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Call for shake-up of EU’s huge regional development fund

The multi-billion euro programme for modernising the EU’s poorest regions is a pile of rules, forms, and duplication. “We became more complicated and more complex every time we spoke about simplification,” concedes EU Regional Commissioner Corina Creţu. “We cannot justify it”

EU Regional Commissioner Corina Creţu
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The EU regional development fund has become so bureaucratic that rather than helping less-developed regions catch up, it is discouraging innovation, according to a new report calling for a radical shake-up of the rules and guidelines and the axeing routine audits.

“[The system] has long passed the point of being able to be grasped either by beneficiaries or by the authorities involved,” the report says. “There is strong evidence that in many areas the requirements have become disproportionate, and rather than providing positive leverage, they are discouraging more innovation.”

As part of “a good clean up”, the fund must be made simpler, more flexible, better coordinated with member states, and more focused on results and goals, rather than process and administration.

Acknowledging the conclusions of the report, the EU Regional Commissioner Corina Creţu conceded there has been a tendency to micromanage from Brussels. “We cannot justify it; I refuse to justify it,” said Creţu. “I cannot accept that people don’t attempt to apply for funds because of legal or administrative barriers. We became more complicated and more complex every time we spoke about simplification.”

National rules and systems, including national auditing authorities, should be used as much as possible, with wider use of flat rates, unit costs or lump sums for reimbursements, fewer performance assessments and plainer language in documents, the study, led by former Estonian Commissioner Siim Kallas says.

The multi-billion euro EU pot of money designated to modernise Europe's poorest regions, is a pile of accumulated rules, endless forms, and overlapping programmes.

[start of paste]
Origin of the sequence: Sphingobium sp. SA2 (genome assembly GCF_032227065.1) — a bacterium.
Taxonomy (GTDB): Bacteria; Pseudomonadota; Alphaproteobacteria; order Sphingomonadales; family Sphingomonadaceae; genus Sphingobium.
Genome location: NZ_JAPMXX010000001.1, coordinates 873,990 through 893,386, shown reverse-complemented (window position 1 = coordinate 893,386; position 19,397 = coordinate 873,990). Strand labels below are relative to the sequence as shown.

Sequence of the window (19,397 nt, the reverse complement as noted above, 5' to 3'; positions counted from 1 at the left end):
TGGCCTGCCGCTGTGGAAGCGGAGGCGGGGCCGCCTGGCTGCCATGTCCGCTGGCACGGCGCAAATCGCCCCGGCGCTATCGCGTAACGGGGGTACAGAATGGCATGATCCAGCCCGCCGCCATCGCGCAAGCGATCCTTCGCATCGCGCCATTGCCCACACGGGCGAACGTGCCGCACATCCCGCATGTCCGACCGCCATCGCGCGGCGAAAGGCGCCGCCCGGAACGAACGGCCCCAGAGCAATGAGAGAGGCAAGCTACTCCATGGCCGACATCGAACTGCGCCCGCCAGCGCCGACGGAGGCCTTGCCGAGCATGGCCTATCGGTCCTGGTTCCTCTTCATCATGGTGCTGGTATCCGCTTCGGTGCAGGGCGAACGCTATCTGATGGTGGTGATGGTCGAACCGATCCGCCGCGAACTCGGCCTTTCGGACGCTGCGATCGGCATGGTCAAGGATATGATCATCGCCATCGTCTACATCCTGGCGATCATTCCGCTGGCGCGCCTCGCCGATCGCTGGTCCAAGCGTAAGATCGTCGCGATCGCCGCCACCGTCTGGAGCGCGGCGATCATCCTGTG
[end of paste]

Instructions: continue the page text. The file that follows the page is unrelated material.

Rules governing regional policy, which absorbs 30 per cent of the EU budget, stretch to more than 600 pages and over 5,000 pages of guidance. Some member states have set up more than 50 programmes to manage incoming funds.

Little confidence

Another part of the prescription is for softer penalties for errors. “Serious issues are lumped together with unintentional mistakes which have no actual financial consequences,” the report says.

To prevent errors, more and more “double checks” and other redundant procedures have been introduced to EU regional funds, even if the money to be reimbursed has already been subject to effective checks under national budget rules. This extensive rule-making displays an untrusting attitude to local politicians, the report says.

Audit procedures “are not transparent enough” and the Commission should consider setting up an appeal committee for authorities to challenge findings.

“The complexity of the implementation system reveals little confidence in the ability of national regulatory frameworks to ensure compliance and efficient fund management,” the report says.

Micromanaging from Brussels

Kallas said the Commission finds itself in a vicious circle with its paperwork. “First, there are too many programmes in structural funds. Then there are rules for every programme and guidelines. But no guideline will be perfect, so there will be another guideline,” he said.

In a rare admission, EU budget Commissioner Günther Oettinger said Brussels has, “rather overdone it with administration in the last few years. We need to move to efficient, simple controls,” he said.

Gearing up for next EU budget

Regional funds are currently receiving a lot of scrutiny, with Brussels gearing up for the next multiannual financial framework, the EU’s overall, long-term budget plan to be negotiated over the next year or two.

Creţu, who said she would implement many of the suggestions in the report, faces intense competition from other parts of the EU budget, such agriculture and research.

A controversial suggestion in report by another former commissioner, Pascal Lamy published last week is that responsibility for a large portion of its budget should move into the research programme.

Regional funding makes up 70 per cent of all public funding in Bulgaria and Romania. In Austria, it amounts to 5 per cent of government spending.

The EU Commission estimates that regional funding can help generate 350,000 new jobs between 2014 and 2020.

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Related subjects: Regional policy